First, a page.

The future of the book shouldn’t be skeuomorphic

We should replace books with something different and better, writes Tom Abba.

The future of publishing has been on its way for a while.

Yet with notable exceptions like The Silent History on iPad, the knee-jerk reaction of the publishing industry has been to copy the form of a physical book, skeuomorphically, creating something that bears a resemblance to print but doesn’t do much else besides.

This is a huge missed opportunity, because the digital medium itself is full of opportunities for literary content. Tablet computers can provide much more than a flat surface on which to read typed words. They afford a whole new platform that draws on the contract between the author and the reader, but needn’t restrict itself to physical analogues. The possibilities aren't bound to the book.

Some authors have already begun addressing this. Nick Harkaway explored networked collaboration in his writing allowing readers to be instrumental in developing a story. While as offline readers we interact with the book as a physical object, as digital readers we are able to explore the relationship between form and content, such that each can become implicit in the creation of the other. Reading a narrative encased in a physical object, our input to the story is limited by its very physicality, but as digital readers, we can comment, note, question and add within a network, changing the nature of the written text.

There is a programme based at Watershed in Bristol and funded by the Arts and Humanities Research Council called REACT: Books & Print, which explores the future of publishing in a way that allows for real experimentation with digital platforms, without the pressure to sell a commercial product in the short term. As part of the programme, I am working with the artists collective Circumstance and authors Nick Harkaway and Neil Gaiman on a project called These Pages Fall Like Ash, wherein an audience based in Bristol will be invited to participate in a narrative experience: accessing, altering and constructing a story that will demonstrate the possibilities of the form and challenge traditional publishing norms.

Try this at home: watch an episode of The Bridge—with subtitles—and try to browse Facebook, or send a tweet during the broadcast. What you're likely to find (unless you're a native Danish speaker) is that conventional second screen engagement doesn’t operate very well. On the one hand, it’s the subtitles; they demand we look as well as listen, that our eyeballs don’t flicker between device and screen and our attention fixes on one thing rather than two, but another, more subtle change, is in architecture and the lighting, in mise-en-scène. The sky is different and the city looks strange. These people aren’t speaking our language and something exotic is happening.

That’s the sensation we’re aiming to achieve in These Pages Fall Like Ash. The experience begins with the sudden appearance of another city alongside the one our 300 participants live in. They can’t see it, but they can feel its presence, hear the voices of its citizens and read their words. Two populations start to communicate and exchange ideas, stories, gifts, and then something happens. And something happening is how stories start.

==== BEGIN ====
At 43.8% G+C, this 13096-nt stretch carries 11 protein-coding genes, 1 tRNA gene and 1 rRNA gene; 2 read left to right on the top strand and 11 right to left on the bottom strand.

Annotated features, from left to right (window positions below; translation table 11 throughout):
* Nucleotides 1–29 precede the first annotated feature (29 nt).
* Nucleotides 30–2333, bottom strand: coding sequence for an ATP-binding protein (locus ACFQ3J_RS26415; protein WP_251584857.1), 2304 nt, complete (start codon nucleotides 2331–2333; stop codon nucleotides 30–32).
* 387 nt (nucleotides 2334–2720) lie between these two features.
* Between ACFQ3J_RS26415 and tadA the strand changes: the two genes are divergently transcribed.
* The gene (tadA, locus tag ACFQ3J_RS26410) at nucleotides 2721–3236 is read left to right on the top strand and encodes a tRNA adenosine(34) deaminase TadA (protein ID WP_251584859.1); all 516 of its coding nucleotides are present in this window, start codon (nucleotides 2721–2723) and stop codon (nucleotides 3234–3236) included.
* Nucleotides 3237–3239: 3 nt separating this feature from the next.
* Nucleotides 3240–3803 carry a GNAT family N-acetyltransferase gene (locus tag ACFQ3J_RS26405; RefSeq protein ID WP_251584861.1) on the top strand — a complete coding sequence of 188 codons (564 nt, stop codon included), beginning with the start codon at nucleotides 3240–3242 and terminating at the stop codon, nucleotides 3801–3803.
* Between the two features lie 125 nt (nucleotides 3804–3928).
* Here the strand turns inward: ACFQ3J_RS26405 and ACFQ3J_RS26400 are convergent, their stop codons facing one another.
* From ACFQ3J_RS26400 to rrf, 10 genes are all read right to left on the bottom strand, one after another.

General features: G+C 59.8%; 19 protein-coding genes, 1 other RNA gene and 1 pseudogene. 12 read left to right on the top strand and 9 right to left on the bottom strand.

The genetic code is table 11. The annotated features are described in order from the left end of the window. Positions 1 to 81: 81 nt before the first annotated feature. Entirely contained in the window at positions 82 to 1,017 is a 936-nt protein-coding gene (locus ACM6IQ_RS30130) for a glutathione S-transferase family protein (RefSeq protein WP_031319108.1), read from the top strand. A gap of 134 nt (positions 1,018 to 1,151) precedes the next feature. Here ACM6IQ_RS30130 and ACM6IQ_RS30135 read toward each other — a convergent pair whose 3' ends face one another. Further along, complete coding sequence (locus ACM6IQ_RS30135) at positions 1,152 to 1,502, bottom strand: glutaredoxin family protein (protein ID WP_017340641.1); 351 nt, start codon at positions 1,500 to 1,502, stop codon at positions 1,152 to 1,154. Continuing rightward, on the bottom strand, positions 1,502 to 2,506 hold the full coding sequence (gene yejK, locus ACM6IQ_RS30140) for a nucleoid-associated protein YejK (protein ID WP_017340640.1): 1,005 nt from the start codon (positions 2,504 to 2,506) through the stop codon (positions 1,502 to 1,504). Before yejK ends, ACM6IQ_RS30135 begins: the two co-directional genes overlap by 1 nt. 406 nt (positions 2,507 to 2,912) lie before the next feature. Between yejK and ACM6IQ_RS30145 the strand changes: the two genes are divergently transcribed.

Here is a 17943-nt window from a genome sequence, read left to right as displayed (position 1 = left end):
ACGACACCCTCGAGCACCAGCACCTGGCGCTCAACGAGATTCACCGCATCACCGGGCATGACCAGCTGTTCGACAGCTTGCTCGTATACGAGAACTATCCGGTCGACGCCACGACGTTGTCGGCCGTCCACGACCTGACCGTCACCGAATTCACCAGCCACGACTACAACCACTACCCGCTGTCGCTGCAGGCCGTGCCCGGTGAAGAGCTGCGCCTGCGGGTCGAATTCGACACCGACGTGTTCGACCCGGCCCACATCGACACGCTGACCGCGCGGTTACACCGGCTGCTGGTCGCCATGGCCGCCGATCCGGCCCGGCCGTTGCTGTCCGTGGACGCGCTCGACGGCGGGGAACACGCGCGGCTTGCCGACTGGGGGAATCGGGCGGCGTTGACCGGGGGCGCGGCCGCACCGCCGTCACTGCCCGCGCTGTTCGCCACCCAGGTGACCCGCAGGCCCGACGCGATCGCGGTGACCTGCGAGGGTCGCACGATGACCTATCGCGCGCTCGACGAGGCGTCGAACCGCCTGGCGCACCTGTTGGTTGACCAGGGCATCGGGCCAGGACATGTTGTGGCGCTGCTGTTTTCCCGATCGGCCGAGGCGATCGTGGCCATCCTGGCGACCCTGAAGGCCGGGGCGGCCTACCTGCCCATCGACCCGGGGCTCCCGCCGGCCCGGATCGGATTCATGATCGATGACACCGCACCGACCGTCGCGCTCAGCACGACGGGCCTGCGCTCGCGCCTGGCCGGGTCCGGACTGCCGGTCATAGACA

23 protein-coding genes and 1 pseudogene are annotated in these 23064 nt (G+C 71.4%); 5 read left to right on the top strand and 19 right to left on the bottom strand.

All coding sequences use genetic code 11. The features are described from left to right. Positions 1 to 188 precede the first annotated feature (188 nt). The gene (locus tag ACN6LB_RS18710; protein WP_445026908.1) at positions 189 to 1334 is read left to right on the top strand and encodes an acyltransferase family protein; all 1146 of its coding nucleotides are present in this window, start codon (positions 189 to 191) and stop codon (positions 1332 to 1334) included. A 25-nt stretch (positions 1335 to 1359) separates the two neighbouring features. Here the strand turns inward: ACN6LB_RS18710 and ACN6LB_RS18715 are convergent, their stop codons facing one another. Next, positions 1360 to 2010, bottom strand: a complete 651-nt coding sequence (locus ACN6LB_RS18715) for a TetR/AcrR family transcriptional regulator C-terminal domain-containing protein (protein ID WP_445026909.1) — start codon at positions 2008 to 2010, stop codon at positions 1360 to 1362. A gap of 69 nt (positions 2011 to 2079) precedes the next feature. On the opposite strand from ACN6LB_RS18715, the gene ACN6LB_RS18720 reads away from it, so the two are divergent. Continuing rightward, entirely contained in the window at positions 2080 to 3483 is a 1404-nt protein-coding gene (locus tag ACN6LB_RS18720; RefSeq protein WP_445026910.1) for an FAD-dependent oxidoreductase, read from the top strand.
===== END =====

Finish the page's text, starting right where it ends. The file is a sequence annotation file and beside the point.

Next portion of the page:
Story is at the heart of this project. REACT’s Books and Print programme asks us to consider what happens when digital technology meets reading and writing. Our response is to define a grammar for writing in a digital space, where attention is a commodity and interaction is an anticipated mode of engagement. We chose to work with two writers who have each, in their own way, explored the grammar of writing platforms—be that television, comics, novels or radio—and whose voices we can add to our own, and those of our audience to create something singularly new.

The city and its twin isn’t a new idea though. Whether you look for recent examples - China Mieville's The City and The City, and Nick’s experiments with Urm, Neil's Neverwhere, or head back a little further for Michal Ajvaz' The Other City and M John Harrison’s In Viriconium, Moorcock’s Tanelorn or Borges’ Uqbar, the notion that something else, something uncanny, lurks at the corners of our attention is a provocative one and as a framework for a distributed, exploded story form, it practically demands other voices to add to the canon, to world-build. Our readers will experience another city, alongside their own, and will be asked to bring it into being by their own writing and contributions.

Running through These Pages Fall Like Ash though, are a set of questions about writing and digital spaces. Writing is a craft, one that’s learned over time and honed by experience and profligate use of words, sentences, dialogue and character to build story and ground narrative. We’ve asked our writers to help us scaffold the story and provide a substrate by which we write, design and develop the content through interaction. Our audience are going to engage with digital content alongside physical books, artefacts that cross the boundaries between two worlds and two technologies. They’re going to learn to write for an unfamiliar medium, and their writing will impact the way they view the narrative at its completion.